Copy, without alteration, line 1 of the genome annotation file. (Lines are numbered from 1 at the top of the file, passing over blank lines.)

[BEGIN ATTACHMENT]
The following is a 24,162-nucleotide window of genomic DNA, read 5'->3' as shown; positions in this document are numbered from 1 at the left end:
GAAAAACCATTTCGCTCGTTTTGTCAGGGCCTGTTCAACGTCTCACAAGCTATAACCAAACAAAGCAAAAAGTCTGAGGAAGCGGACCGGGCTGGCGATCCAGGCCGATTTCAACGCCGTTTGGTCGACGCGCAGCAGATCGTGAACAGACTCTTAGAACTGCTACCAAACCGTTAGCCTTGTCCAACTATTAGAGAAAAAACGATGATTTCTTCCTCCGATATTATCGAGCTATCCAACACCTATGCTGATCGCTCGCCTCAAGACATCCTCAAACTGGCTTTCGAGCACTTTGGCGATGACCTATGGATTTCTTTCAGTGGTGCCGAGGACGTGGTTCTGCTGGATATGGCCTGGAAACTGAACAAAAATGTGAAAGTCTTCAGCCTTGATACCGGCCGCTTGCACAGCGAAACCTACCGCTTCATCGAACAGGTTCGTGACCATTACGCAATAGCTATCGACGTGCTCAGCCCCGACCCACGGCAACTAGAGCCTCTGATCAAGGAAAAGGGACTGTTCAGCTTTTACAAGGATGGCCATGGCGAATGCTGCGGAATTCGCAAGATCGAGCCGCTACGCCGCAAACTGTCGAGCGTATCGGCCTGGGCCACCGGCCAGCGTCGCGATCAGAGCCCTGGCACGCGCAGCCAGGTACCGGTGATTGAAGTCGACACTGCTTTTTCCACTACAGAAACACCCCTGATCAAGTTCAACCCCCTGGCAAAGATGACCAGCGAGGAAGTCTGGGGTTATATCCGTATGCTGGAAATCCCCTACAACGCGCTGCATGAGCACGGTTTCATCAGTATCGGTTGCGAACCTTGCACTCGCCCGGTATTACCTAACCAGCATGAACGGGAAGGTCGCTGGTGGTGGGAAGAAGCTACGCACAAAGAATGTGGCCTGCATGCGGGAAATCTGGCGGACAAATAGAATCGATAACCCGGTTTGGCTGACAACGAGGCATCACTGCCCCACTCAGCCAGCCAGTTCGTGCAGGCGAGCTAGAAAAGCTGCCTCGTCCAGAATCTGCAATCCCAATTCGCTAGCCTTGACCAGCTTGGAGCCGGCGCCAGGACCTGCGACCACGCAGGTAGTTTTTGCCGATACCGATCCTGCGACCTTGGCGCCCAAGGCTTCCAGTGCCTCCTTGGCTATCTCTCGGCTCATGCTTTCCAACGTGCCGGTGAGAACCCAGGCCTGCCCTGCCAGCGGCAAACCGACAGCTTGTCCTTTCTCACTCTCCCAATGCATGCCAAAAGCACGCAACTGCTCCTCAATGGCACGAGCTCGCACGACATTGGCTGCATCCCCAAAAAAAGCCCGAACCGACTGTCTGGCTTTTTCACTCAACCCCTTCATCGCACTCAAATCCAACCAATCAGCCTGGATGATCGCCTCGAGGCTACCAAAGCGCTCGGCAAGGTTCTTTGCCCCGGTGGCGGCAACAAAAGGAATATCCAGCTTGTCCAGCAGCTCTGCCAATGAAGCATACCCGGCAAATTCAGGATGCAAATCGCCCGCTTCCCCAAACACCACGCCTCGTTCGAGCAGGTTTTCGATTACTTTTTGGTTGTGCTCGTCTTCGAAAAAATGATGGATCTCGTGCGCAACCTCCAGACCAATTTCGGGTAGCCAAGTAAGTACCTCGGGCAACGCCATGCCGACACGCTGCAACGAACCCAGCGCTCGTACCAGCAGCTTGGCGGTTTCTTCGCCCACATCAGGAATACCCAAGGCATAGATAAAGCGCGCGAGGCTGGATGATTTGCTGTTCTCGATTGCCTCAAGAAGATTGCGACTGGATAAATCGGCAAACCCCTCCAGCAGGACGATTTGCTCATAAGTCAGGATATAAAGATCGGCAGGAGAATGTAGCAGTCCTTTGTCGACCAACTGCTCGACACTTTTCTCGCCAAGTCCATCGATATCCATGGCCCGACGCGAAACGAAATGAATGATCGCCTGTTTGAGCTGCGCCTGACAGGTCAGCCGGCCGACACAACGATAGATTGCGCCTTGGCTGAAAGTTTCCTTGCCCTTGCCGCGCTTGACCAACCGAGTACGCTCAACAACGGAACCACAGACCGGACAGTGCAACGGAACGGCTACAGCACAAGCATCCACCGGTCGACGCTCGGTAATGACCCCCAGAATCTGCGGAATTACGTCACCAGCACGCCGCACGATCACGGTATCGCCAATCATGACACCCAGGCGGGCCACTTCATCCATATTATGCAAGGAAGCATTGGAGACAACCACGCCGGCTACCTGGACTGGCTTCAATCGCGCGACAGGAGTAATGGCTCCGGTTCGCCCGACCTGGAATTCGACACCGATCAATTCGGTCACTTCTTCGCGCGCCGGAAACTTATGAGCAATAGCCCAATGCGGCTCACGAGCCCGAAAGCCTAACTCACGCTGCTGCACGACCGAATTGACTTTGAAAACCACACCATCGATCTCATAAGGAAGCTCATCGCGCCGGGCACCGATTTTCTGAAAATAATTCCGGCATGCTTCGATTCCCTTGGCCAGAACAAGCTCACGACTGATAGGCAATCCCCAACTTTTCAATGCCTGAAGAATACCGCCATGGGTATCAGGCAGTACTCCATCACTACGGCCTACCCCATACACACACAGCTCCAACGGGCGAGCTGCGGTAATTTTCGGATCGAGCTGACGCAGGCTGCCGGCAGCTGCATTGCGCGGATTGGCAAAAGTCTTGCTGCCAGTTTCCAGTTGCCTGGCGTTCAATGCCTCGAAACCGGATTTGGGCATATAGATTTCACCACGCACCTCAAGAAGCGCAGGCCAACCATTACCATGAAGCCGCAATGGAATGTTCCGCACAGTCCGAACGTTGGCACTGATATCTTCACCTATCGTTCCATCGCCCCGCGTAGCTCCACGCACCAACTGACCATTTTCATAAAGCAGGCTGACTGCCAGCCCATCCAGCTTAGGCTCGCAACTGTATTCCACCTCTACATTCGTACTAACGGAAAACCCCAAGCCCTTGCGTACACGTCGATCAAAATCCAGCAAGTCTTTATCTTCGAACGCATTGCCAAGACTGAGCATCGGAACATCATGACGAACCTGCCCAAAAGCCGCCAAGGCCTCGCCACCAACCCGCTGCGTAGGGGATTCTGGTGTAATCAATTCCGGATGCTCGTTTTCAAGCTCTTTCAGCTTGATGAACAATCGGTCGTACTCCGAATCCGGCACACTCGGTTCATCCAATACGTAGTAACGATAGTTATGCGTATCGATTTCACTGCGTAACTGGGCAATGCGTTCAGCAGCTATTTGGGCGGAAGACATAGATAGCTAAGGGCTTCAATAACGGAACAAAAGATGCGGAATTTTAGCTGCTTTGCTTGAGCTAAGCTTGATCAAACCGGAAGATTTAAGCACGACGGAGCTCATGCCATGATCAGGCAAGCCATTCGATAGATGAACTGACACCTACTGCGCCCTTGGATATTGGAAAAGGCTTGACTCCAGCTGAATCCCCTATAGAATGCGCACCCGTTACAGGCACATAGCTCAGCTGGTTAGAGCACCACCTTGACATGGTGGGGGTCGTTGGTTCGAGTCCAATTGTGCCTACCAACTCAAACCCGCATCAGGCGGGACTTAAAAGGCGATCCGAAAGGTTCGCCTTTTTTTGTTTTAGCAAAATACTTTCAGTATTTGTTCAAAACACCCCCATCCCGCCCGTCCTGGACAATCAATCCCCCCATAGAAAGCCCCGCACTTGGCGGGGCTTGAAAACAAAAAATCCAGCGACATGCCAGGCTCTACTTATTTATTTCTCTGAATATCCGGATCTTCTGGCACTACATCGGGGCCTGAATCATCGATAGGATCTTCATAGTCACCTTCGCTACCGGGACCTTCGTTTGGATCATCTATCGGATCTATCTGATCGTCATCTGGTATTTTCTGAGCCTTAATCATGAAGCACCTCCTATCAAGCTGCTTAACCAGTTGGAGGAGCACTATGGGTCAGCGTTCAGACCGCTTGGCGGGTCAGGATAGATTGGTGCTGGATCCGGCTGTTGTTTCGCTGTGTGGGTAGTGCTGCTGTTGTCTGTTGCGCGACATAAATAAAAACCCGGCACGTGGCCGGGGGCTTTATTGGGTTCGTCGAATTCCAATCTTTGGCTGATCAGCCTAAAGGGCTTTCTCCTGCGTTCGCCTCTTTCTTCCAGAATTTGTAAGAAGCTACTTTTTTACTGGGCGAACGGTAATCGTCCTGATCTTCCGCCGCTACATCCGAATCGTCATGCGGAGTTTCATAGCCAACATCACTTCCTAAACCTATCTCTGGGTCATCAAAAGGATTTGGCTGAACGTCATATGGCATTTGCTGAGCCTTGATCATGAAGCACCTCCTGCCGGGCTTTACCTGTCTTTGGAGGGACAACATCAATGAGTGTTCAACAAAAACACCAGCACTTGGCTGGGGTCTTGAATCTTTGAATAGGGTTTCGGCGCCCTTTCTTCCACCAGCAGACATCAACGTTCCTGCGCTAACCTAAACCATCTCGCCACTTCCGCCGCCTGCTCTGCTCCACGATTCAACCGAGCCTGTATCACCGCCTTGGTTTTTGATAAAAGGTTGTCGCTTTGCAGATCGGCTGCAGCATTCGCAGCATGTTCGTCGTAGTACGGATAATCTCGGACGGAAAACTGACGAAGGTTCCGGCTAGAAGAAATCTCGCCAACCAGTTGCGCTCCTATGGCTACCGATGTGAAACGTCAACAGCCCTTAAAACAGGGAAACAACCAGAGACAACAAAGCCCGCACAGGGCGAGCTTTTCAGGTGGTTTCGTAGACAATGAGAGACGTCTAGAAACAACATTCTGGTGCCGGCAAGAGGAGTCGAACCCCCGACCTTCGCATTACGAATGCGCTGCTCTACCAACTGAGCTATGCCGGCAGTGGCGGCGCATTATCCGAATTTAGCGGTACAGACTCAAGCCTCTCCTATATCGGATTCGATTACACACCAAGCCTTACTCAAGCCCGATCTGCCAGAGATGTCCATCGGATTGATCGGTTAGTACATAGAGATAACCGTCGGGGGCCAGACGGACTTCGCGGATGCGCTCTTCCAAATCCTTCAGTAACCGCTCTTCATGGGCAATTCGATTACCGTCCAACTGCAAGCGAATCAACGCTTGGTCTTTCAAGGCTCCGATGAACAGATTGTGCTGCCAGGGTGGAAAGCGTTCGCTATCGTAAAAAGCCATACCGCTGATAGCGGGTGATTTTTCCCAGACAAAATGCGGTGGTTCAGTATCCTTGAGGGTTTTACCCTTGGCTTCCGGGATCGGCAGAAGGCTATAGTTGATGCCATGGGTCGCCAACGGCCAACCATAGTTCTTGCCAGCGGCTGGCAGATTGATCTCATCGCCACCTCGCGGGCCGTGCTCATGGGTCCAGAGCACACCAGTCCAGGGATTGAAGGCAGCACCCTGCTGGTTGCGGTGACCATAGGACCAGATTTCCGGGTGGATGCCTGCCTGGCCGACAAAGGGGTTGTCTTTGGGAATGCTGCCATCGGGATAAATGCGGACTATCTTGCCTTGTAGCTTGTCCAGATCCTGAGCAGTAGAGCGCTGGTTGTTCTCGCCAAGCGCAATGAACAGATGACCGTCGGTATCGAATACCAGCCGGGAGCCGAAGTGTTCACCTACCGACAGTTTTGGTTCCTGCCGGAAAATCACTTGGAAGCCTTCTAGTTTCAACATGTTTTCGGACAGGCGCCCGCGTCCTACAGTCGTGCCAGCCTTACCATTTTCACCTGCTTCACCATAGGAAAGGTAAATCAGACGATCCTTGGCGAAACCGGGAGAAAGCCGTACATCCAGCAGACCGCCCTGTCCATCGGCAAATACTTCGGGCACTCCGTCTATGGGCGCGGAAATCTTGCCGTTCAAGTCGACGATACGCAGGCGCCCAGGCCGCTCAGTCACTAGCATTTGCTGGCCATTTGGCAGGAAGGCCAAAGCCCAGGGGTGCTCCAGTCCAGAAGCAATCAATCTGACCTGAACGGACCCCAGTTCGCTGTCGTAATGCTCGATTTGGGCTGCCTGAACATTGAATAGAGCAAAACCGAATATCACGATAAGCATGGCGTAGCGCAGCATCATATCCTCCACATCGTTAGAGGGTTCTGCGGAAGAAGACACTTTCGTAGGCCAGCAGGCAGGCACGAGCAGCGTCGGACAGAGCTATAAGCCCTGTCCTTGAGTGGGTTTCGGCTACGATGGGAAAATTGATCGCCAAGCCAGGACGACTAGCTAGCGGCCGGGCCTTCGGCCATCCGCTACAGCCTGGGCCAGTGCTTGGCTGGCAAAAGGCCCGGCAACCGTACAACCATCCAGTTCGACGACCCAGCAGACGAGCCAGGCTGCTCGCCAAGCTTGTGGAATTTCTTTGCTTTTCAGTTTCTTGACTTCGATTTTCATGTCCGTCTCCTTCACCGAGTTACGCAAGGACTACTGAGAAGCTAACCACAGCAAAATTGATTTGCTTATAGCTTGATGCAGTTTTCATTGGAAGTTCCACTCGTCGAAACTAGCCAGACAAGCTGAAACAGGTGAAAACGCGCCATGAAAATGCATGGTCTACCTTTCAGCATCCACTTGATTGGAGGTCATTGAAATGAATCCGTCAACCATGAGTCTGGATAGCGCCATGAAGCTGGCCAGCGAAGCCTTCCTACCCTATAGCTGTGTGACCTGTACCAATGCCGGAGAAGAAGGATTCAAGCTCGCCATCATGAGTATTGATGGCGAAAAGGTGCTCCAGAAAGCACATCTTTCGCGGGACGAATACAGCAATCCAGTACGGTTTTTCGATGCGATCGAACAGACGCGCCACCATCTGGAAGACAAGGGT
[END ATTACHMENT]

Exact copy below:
The following is a 24,162-nucleotide window of genomic DNA, read 5'->3' as shown; positions in this document are numbered from 1 at the left end: